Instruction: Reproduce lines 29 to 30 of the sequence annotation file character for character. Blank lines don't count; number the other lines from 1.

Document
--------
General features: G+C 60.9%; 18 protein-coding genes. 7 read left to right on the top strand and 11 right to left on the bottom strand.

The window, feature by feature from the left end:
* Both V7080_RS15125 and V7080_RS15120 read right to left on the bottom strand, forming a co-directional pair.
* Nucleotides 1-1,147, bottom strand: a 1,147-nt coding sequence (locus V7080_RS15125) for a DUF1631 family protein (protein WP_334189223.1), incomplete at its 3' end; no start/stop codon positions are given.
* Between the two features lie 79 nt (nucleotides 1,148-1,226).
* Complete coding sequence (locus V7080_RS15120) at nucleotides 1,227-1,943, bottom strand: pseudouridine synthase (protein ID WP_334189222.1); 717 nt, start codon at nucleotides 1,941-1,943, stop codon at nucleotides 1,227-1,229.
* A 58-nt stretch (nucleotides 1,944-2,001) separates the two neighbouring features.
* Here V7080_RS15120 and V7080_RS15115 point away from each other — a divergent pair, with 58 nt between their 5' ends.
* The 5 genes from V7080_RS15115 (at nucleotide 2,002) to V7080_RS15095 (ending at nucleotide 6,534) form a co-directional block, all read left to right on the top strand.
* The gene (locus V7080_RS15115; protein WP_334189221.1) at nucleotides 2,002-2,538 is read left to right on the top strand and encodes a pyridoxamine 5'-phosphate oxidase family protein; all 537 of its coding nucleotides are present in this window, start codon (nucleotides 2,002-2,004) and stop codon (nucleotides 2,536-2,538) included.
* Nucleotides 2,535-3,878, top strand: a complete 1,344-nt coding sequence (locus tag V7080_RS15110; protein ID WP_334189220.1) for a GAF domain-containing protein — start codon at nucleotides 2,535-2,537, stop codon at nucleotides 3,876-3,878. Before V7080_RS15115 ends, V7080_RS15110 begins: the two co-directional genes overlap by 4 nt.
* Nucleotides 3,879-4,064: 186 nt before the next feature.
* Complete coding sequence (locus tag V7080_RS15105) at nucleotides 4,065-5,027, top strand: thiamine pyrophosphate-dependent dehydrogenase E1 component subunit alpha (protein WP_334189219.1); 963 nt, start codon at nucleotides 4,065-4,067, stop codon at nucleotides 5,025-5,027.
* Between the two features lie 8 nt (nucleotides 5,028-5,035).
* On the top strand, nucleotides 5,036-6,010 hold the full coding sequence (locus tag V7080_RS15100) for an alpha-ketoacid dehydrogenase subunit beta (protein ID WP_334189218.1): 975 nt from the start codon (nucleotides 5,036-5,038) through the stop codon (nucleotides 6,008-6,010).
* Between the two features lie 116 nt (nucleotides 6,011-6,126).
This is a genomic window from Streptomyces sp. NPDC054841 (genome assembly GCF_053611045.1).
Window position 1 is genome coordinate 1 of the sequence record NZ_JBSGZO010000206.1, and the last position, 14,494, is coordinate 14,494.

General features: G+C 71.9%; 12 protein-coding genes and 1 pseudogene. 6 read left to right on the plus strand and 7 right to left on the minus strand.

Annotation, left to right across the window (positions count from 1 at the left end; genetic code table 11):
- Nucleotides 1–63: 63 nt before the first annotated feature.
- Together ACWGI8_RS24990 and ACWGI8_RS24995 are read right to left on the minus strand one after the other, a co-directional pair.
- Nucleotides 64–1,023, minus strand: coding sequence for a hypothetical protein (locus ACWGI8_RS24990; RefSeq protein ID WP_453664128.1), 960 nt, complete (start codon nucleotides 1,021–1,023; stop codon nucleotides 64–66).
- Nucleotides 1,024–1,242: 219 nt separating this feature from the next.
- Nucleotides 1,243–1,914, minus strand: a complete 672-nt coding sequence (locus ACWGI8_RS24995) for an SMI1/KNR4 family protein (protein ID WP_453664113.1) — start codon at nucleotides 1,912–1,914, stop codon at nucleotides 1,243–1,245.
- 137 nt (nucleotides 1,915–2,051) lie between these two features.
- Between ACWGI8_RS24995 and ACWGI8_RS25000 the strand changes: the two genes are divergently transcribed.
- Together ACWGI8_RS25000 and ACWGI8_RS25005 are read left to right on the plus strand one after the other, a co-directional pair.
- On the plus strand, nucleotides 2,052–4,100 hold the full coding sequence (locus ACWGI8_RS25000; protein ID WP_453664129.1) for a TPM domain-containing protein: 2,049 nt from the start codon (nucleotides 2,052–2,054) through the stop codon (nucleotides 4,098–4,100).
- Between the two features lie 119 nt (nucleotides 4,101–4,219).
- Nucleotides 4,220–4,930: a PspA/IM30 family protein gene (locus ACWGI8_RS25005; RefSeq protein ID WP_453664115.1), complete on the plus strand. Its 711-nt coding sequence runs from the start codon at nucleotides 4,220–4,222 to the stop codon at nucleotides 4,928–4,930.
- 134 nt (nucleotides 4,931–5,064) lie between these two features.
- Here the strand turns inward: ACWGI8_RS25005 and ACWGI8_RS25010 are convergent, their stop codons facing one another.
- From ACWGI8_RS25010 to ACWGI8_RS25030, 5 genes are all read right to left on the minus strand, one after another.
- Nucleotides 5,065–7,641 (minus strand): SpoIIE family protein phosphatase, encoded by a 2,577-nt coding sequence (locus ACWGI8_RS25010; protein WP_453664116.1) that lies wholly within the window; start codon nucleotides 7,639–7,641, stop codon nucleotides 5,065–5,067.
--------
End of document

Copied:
- On the plus strand, nucleotides 2,052–4,100 hold the full coding sequence (locus ACWGI8_RS25000; protein ID WP_453664129.1) for a TPM domain-containing protein: 2,049 nt from the start codon (nucleotides 2,052–2,054) through the stop codon (nucleotides 4,098–4,100).
- Between the two features lie 119 nt (nucleotides 4,101–4,219).